Tokyo — The creators of the world’s fastest supercomputer want to make one thing perfectly clear: They were not trying to be number one.
“Of course I was happy and relieved,” Satoshi Matsuoka told CBS News about the moment he learned his team’s “Fugaku” supercomputer had taken the crown for the fastest calculating speed on earth. But for Matsuoka and his team, the honor merely vindicated a strategy of focusing on practical applications.
Fugaku (pronounced foo-gah-koo and named after Japan’s tallest mountain, Fuji) culminates a $1 billion, decade-long mission by several thousand developers from the government-run RIKEN Center for Computational Science and computer maker Fujitsu.
The machine scored top marks in four supercomputing benchmarks, including processing speed, artificial intelligence (AI) applications and big data analytics, earning it the number-one spot on the Top500 list of global supercomputers this week.
User-friendliness was the mantra for Fugaku’s developers. For all its world-beating speed — 415 quadrillion computations per second — Fugaku was designed to run ordinary applications like Word or Powerpoint, making it widely accessible to researchers from sectors as diverse as medicine, automotive design and civil engineering.
Rather than create something like, say, a Formula One car (fast, but not particularly useful), Matsuoka said his team “wanted something fast, but that your grandmother could drive — to the supermarket!”
Fugaku runs 2.8 times faster than IBM’s Summit supercomputer, the previous record-holder that runs at the U.S. Oak Ridge National Laboratory, and it marks the first such victory for Japan in nine years in a supercomputing field that has come to be dominated by the U.S. and China.
With processing units occupying a room that could comfortably fit two high school gyms at Riken’s offices in the western city of Kobe, Fugaku is akin to, “a very beefed-up version of the ordinary smartphone.” It has the computing brawn, however, of 20 million smartphones.
Although it won’t be fully installed until next year, Fugaku has already started to earn its keep, churning out simulations demonstrating the frightening ease with whichspreads between human hosts on trains and in other indoor settings.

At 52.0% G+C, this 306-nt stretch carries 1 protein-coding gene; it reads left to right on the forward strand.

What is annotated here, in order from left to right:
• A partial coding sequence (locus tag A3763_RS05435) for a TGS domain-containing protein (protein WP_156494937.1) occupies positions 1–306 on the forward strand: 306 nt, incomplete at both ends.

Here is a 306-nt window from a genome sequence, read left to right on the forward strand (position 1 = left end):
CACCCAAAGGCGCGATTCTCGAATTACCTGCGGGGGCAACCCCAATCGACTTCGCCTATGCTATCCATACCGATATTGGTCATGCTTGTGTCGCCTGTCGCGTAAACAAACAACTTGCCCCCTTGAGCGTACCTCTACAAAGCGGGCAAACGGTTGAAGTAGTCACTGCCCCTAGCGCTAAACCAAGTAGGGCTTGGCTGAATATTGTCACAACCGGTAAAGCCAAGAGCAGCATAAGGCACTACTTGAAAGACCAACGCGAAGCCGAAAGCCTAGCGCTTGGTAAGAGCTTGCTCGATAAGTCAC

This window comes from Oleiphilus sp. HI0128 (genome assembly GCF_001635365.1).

The videos, shown widely on TV here, underscored the risks of congregating in poorly ventilated and crowded spaces, how droplets are emitted from the edges of face masks, and what happens when a hospitalized patient coughs. Despite their brevity, the simulations were deceptively complex to create, Matsuoka said, incorporating vast amounts of data about air flow and how virus-laden droplets travel through air.
“If you have a very dry environment, these droplets evaporate and turn into aerosols and thus carry much farther in distance,” he said. “You really need a ventilation apparatus to get rid of these aerosols as quickly as possible.” In humid spaces, he said, drops don’t aerosolize, but tend to fall on desks, which need to be disinfected more diligently.
Fugaku, which can crunch through three months’ worth of typical computing before lunchtime, is also combing through a database of 2,000 drugs to ferret out which formulations might be used to mitigate the symptoms of COVID-19. The search has already turned up some promising potential treatments that haven’t yet been considered by medical scientists, Matsuoka said.
The team is also working on a molecular simulation of how spiky coronaviruses attach to human cells — a valuable tool for diagnostics and drug discovery.
“This is not possible without supercomputers,” Matsuoka said. “There is just no way you can take movies of how a virus attaches to a human cell.”
Winning is nice, “useful” is key
Besides researching bio-medicine, pre-testing cars for collision safety, disaster-proofing design for buildings, designing the automobile engines of tomorrow and developing entirely new materials, Fugaku is also being deployed for weather and climate forecasting, especially disaster warnings.
That work is a particular priority for Japan, one of the world’s most vulnerable countries to earthquakes, typhoons, tsunamis and flooding.
“Sudden torrential rainfalls are becoming more common in Japan and the southern U.S. because of global warming, but these are very localized phenomena,” Matsuoka said. Among the concepts Fugaku is studying are highly targeted emergency forecasts, which could give residents a 30-minute warning on their smartphones when danger is approaching.
Japan’s high-performance computer scientists faced scrutiny in 2009, when an earlier supercomputer project known as “K” fell into the crosshairs of a crusading Democratic Party of Japan lawmaker. She demanded to know why taxpayers should be on the hook for what seemed, to the uninitiated, like a budget-busting national vanity project.
“Is there any reason why Japan needs to be No. 1?” she declaimed, playing to the TV audience. “Is No. 2 unacceptable?” The science establishment learned its lesson.
“Absolutely we cared about” the disastrous attempt to justify Japan’s supercomputer mission, Matsuoka said, calling the hearing “a fiasco.”
Bureaucrats were “never able to explain why it was important. So we set out to build a machine that would excel in applications and be useful.”
Being named number one, he said, was just icing on the cake.